The definition of entropy for a continuous signal is:

$$h[f] = \operatorname{E}[-\ln (f(X))] = -\int\limits_{-\infty}^{\infty} f(x) \ln (f(x))\, dx$$

According to Wikipedia, it can be negative. When would that happen? As far as I understand, $f(x)$ is always $\in[0,1]$ so $f(x)\cdot ln(f(x))$ can only be negative. What am I missing ?


2 Answers 2


Differential entropy should be considered as a measure of relative (privation of) information - not absolute. In particular, note that the differential entropy responds to a change in scale (i.e. you have a logarithm of a unitful quantity, which means that it will depend on the units you measure the axis $x$ in), which is not a concept that makes sense for a discrete information source. The inability to specify an absolute information in this context should be taken as based on the intuitive idea that the amount of information required to specify a specific value in an infinite continuum is itself infinite as you must distinguish one from amongst an infinitude of possibilities to achieve such a specification.

To understand it more precisely, consider a uniform distribution where the differential entropy is zero. A simple example is precisely that which is one unit wide:

$$P(x) = \begin{cases}1,\ \mbox{if $x \in [0, 1]$} \\ 0,\ \mbox{otherwise} \end{cases}$$

If you compute the differential entropy, $h$, of the above distribution, you will find it is zero since $\ln(1) = 0$ and moreover in the appropriate limit $0 \ln(0)$ "equals" 0. This corresponds to the fact you (or the agent to which the Bayesian probability $P(x)$ is specified relative to) know the position (or whatever) of the object to within exactly one unit. If you make the distribution wider, say two units, so you have even less information, then the differential entropy will be $\ln(2)$ or about 0.693. This is the same as the discrete entropy for an infinite discrete set of bins, each standing in for "a unit", or if you like, the bins between marks on a ruler and where you only report the measurement made with the ruler as a whole number of its finest ticks, now distributed uniformly among two such bins, and means we have 0.697 nats less information now about the position of the particle up to a resolution of one unit.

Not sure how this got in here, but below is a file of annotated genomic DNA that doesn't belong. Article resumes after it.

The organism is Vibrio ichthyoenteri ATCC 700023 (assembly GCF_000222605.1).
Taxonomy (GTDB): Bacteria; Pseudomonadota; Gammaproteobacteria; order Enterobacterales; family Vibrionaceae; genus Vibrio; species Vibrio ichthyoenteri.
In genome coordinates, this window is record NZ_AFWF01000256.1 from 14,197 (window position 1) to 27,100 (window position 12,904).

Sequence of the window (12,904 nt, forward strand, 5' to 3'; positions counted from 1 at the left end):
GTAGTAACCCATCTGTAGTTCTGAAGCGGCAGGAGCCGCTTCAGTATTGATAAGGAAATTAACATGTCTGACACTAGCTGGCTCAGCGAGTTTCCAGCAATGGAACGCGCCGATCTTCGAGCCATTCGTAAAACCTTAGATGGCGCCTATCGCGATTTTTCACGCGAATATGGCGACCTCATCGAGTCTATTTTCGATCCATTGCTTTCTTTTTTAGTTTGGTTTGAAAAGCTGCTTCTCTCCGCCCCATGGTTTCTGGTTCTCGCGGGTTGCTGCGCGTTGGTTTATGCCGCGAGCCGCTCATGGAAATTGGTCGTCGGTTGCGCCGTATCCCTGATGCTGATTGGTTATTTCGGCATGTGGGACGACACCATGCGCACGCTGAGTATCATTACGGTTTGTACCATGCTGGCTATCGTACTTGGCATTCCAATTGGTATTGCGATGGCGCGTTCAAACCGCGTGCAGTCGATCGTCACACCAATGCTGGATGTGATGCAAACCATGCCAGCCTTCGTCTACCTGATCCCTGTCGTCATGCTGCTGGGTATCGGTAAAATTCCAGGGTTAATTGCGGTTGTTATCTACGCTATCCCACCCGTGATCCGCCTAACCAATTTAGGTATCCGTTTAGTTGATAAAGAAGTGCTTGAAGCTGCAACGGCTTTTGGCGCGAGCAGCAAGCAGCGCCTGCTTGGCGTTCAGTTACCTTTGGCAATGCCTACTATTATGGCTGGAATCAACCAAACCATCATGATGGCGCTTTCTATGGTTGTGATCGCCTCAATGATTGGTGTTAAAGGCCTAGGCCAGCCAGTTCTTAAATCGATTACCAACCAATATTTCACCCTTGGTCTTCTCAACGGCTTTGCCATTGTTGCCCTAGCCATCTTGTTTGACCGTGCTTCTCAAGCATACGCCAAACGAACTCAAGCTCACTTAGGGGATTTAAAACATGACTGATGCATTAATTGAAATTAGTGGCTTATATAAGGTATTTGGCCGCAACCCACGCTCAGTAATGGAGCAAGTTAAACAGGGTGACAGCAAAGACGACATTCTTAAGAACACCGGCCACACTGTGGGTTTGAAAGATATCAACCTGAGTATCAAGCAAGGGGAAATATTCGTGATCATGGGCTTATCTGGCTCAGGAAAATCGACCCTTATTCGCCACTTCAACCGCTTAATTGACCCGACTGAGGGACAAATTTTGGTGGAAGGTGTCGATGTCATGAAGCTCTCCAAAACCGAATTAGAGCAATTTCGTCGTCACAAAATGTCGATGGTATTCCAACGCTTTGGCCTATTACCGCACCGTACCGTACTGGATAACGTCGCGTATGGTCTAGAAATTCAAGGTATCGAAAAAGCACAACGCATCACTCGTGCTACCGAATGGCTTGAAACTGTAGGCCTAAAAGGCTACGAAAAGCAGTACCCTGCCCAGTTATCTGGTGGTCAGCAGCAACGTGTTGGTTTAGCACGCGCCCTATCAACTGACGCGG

Negative differential entropy then just means we go the other way - since we aren't working with discrete bins, we can know it "more precisely" than one bin, i.e. to an accuracy less than one unit, and thus the entropy (privation of information) will have to be less now as we are more informed, thus now less than zero. But if I switch to a finer scale, i.e. a smaller unit, then the entropy will once again exceed zero, as now we don't have enough to know it down to that fine scale.

You cannot have an absolute measure because on a continuum, effectively you have an uncountable infinity of "bins" within any arbitrarily small interval, thus even a tiny interval of uncertainty is still effectively infinite information. Thus we have to get up "high into infinity" to measure the differences in entropy in realistic distributions and that is why the "bottom" of differential entropy is at $-\infty$, which is like a probability zero in a continuous probability measure, and how that such does not necessarily represent impossibility, but rather negligibility with regard to the infinitude of the sets we are considering.

Or to go the other way intuitively, suppose you were treating the continuum as a set of bins - one for each point - like how you do an ordinary discrete random variable. Then with a probability distribution of $P(x) = \delta(x - a)$, i.e. a delta function at some central real number $a$, that is one bin occupied, so entropy 0, but if you now have 2 bins with probability 1/2, i.e. $P(x) = \frac{1}{2} \delta(x - a_1) + \frac{1}{2} \delta(x - a_2)$ meaning "we know the particle is at either $a_1$ exactly or $a_2$ exactly but not which", then by the usual discrete entropy formula you have entropy $0.693$ nat (or $1$ shannon using $\lg$ instead of $\ln$). But if you continue in this way, long before you reach a truly continuous distribution you will soon "top out" (after a countably infinite number of bins have been summed) using discrete entropy, saturating at positive infinity. And that is what I mean by saying that to then go up into continuous distributions, you then have to "soar up high" - effectively the integral jams in an uncountable infinity and rises your reference point far above the true baseline so you can distinguish the different infinite amounts that are "above the infinite boundary of the discrete entropy". That rise then, by symmetry, puts the baseline infinitely far below you, or at $-\infty$, and moreover due to the Archimedean nature of the real numbers, prevents you from distinguishing these finite-bin cases any more (all of them, if you check for yourself, have differential entropy $-\infty$).


You are just confusing $f(x)$ and $F(X)$. The density function $f(x)$ can be greater 1. It just integrates to 1. It is $F(X) \in [0, 1]$.



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